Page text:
A new study out of the University of Indiana, Harvard and two universities in Sweden looked at the affects moms taking anti-depressants during the first trimester of pregnancy might have on neurodevelopmental differences in their babies later in life.
The researches studied 1,580,629 children from 1996 to 2012 and found that there was no increase of autism or attention deficit disorder for children whose mothers took antidepressants in the first trimester. There also wasn’t a risk of lower birth weight. What they did find was a slight increase — 1.3 times the normal rate — in preterm births.
What makes this study remarkable is the number of children studied and the almost two decades they were studied. It also looked not just at the rates, but also compared siblings — those that had been exposed to anti-depressants and those that had not, to make sure there weren’t other factors.
“To our knowledge, this is one of the strongest studies to show that exposure to antidepressants during early pregnancy is not associated with autism, ADHD or poor fetal growth when taking into account the factors that lead to medication use in the first place,” said Brian D’Onofrio in a press release. He’s a professor in the IU Bloomington College of Arts and Sciences’ Department of Psychological and Brain Sciences and led the study.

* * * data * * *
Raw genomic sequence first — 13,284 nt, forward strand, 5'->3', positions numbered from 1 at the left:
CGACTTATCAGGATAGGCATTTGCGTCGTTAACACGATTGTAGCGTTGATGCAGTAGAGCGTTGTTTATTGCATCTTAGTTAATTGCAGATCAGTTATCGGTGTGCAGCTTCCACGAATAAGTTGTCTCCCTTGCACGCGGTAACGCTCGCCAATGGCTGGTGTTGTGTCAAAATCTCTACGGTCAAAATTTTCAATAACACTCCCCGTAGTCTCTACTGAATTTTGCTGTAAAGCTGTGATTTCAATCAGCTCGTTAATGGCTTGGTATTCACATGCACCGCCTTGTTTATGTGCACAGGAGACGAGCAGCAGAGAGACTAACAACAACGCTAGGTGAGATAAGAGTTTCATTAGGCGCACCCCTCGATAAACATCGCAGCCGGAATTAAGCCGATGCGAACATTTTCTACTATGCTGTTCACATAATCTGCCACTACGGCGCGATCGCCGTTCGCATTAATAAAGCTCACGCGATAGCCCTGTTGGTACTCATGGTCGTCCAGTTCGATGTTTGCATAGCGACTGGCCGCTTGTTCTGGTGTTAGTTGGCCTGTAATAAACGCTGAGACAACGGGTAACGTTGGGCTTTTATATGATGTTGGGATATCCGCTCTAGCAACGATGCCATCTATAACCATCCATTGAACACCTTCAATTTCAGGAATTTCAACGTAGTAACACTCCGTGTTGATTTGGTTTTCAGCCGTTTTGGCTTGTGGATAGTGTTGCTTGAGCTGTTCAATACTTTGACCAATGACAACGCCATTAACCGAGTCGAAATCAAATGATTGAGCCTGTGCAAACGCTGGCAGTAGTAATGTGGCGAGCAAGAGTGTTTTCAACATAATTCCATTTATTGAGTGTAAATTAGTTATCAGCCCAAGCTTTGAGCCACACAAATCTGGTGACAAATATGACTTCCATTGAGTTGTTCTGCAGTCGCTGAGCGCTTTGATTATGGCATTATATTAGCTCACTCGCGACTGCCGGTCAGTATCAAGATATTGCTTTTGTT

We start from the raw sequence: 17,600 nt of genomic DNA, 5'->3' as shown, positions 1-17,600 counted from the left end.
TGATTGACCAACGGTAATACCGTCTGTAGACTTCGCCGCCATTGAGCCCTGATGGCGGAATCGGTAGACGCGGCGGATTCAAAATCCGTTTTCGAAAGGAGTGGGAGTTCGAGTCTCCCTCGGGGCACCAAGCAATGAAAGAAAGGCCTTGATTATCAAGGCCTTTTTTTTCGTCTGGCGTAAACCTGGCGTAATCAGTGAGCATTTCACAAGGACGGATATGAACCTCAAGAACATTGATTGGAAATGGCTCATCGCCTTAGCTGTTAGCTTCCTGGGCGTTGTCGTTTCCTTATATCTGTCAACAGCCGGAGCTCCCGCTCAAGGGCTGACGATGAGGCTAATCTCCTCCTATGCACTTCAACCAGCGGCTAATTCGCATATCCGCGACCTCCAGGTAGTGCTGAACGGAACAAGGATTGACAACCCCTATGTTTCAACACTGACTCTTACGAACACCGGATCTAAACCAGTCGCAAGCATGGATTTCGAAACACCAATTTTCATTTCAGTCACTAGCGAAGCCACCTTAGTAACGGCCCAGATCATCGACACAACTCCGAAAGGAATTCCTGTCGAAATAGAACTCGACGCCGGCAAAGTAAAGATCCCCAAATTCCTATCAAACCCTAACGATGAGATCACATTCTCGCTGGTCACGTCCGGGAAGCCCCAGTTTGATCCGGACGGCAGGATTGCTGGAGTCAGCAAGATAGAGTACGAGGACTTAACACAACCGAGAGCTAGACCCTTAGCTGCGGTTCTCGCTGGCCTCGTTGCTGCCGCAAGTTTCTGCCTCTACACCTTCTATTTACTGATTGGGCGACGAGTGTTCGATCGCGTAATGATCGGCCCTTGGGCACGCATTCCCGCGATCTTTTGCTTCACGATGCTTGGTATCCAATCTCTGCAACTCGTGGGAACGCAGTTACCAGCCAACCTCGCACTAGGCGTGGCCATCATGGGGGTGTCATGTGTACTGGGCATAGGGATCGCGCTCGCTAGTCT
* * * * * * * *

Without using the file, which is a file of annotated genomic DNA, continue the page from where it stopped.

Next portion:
“Balancing the risks and benefits of using antidepressants during pregnancy is an extremely difficult decision that every woman should make in consultation with her doctor,” he said. “However, this study suggests use of these medications while pregnant may be safer than previously thought.”
Definitely talk to your doctor about what medications you’re taking before you’re pregnant, if you can, or as soon as you find out you are pregnant.